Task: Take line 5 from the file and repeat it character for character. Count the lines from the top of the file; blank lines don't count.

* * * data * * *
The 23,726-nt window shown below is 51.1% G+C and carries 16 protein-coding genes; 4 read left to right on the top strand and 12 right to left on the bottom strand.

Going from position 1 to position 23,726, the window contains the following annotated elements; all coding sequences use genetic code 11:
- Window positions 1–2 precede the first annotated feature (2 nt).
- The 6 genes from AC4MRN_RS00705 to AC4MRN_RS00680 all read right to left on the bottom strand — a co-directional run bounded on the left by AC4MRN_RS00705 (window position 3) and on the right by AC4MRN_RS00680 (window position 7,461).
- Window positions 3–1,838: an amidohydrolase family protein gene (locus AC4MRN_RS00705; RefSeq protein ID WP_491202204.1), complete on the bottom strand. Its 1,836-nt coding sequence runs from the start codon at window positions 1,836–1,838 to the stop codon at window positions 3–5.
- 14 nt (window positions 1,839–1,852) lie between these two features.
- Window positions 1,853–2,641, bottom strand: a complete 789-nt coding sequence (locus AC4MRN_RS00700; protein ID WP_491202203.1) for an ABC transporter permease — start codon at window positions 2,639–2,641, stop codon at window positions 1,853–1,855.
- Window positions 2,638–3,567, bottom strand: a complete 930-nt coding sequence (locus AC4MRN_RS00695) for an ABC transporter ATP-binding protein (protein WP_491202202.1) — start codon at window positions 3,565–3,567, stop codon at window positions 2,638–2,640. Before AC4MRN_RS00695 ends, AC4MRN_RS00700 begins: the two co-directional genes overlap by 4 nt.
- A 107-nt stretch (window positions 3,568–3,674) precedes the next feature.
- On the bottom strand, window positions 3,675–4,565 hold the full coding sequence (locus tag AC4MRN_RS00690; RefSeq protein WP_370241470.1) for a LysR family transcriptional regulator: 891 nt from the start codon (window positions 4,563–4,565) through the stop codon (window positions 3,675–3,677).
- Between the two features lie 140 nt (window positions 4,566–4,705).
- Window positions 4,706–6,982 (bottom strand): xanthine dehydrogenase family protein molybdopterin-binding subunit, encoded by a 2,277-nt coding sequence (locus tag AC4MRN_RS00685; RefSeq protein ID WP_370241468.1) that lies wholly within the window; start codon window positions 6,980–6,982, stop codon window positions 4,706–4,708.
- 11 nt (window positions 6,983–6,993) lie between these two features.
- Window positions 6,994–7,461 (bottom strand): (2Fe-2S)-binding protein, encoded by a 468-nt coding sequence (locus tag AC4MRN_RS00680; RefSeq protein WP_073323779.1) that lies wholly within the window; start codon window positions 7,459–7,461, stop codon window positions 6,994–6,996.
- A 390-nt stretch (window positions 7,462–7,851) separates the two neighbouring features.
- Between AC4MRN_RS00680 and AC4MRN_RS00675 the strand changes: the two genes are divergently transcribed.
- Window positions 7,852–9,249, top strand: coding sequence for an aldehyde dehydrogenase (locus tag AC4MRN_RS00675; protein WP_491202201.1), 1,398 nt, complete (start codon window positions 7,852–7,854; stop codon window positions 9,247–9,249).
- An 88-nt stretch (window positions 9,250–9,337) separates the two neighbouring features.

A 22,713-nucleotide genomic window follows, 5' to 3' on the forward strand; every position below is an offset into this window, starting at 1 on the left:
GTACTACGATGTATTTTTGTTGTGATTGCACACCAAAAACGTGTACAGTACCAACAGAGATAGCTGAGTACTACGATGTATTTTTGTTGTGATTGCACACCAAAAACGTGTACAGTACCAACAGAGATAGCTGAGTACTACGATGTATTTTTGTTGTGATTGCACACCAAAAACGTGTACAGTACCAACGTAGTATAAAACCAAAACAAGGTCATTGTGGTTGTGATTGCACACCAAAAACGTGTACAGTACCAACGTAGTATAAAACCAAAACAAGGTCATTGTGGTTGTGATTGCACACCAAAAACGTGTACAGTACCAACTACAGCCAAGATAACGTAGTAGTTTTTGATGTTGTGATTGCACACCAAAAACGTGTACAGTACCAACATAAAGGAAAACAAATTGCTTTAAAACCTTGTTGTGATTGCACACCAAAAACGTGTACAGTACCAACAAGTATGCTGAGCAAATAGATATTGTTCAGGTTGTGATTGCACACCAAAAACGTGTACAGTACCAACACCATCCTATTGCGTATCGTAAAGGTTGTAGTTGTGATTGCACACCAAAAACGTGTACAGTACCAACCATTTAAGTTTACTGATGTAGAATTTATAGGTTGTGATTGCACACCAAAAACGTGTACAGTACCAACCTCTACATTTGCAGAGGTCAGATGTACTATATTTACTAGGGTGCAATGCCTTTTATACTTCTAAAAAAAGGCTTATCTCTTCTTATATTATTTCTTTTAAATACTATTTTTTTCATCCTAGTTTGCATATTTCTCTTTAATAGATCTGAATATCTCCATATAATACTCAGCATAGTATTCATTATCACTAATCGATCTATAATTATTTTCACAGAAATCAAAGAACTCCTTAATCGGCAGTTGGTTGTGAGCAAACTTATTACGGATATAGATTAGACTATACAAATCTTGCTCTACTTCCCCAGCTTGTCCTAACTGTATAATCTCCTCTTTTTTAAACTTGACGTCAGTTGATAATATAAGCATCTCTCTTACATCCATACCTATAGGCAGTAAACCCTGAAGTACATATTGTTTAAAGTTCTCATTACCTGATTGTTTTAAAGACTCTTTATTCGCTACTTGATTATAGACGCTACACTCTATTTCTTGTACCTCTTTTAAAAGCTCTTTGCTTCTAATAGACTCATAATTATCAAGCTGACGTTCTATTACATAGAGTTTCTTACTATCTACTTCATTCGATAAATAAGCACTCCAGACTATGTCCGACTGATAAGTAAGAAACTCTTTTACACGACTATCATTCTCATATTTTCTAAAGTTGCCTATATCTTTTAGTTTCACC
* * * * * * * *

- Window positions 3–1,838: an amidohydrolase family protein gene (locus AC4MRN_RS00705; RefSeq protein ID WP_491202204.1), complete on the bottom strand. Its 1,836-nt coding sequence runs from the start codon at window positions 1,836–1,838 to the stop codon at window positions 3–5.